The chromatographic data of a sample containing metaclopramide API at 0.5 mg/mL with 1.0% of related substance acquired on both the Agilent 1100 Series LC and ACQUITY Arc Systems is displayed in Figure 2. The data shows that the ACQUITY Arc System reproduced chromatographic separation acquired on the Agilent 1100 Series LC System.

Figure 2. Chromatographic data of the metoclopramide API at 0.5 mg/mL with 1.0% of related substances for the method transfer from an Agilent 1100 Series LC System to an ACQUITY Arc System.

The mass spectral data acquired using an ACQUITY QDa Detector coupled to an ACQUITY Arc System was used to confirm identity of metoclopramide and related substances by mass detection. The mass analysis window from Empower 3 Software (Figure 3) shows UV and mass spectral data from a single result. This UV detection enhanced with MS spectral data was used to quickly confirm identity of the sample components.

Figure 3. Confirming peak identity by mass detection using mass spectral data acquired with an ACQUITY QDa Detector. Mass analysis window from Empower 3 Software shows UV and mass spectral data from a single result.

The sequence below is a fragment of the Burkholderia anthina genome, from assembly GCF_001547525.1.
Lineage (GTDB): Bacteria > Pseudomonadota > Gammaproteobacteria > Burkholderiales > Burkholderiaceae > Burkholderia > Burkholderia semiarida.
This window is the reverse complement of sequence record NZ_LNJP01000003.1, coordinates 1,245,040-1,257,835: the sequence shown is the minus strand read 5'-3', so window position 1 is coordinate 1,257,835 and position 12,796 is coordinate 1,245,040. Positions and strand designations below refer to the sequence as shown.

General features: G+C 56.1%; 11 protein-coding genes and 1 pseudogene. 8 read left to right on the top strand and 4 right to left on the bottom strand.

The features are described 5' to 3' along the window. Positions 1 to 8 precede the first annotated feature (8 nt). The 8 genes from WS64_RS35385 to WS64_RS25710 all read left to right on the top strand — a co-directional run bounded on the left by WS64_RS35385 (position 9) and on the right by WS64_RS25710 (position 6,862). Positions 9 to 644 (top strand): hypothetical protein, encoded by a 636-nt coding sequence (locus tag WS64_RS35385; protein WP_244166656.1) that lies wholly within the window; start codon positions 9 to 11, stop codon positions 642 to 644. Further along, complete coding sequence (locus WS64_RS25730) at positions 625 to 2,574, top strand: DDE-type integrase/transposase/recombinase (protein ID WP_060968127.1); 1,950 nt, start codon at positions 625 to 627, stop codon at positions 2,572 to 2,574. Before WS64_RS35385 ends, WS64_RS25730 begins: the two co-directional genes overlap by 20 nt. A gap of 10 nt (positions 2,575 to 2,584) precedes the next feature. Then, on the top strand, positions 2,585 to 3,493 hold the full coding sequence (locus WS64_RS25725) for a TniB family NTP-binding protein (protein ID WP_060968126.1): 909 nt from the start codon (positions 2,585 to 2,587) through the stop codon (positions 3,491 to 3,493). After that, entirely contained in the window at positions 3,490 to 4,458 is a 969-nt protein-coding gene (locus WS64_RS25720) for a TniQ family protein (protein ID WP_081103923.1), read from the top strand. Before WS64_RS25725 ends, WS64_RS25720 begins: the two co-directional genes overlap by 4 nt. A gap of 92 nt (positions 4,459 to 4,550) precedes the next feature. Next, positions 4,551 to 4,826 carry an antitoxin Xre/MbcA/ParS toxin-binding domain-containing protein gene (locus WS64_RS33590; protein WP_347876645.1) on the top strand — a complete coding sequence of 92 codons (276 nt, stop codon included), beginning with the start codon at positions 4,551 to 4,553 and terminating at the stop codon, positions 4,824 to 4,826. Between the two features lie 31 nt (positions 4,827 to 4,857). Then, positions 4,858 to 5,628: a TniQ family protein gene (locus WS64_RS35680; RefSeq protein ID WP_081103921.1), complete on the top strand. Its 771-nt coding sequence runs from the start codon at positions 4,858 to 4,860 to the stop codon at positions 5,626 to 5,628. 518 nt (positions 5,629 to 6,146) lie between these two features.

Performance of the HPLC method on the ACQUITY Arc System was verified by evaluating system suitability of five replicate injections of the system suitability solution according to the requirements defined in the USP General Chapter <621> Chromatography1 and compared to the results obtained on the Agilent 1100 Series LC System. Results of the method system suitability acquired on both systems passed the USP specifications and are summarized in Table 2. The retention times and peak areas repeatability of the method run on the ACQUITY Arc System were substantially lower than the USP specifications of less than 2.0% RSD and comparable to the Agilent 1100 Series LC System. The USP resolution values between all the peaks were comparable on both systems, indicating no loss in resolution for method transfer. The USP peak tailing factors were also comparable.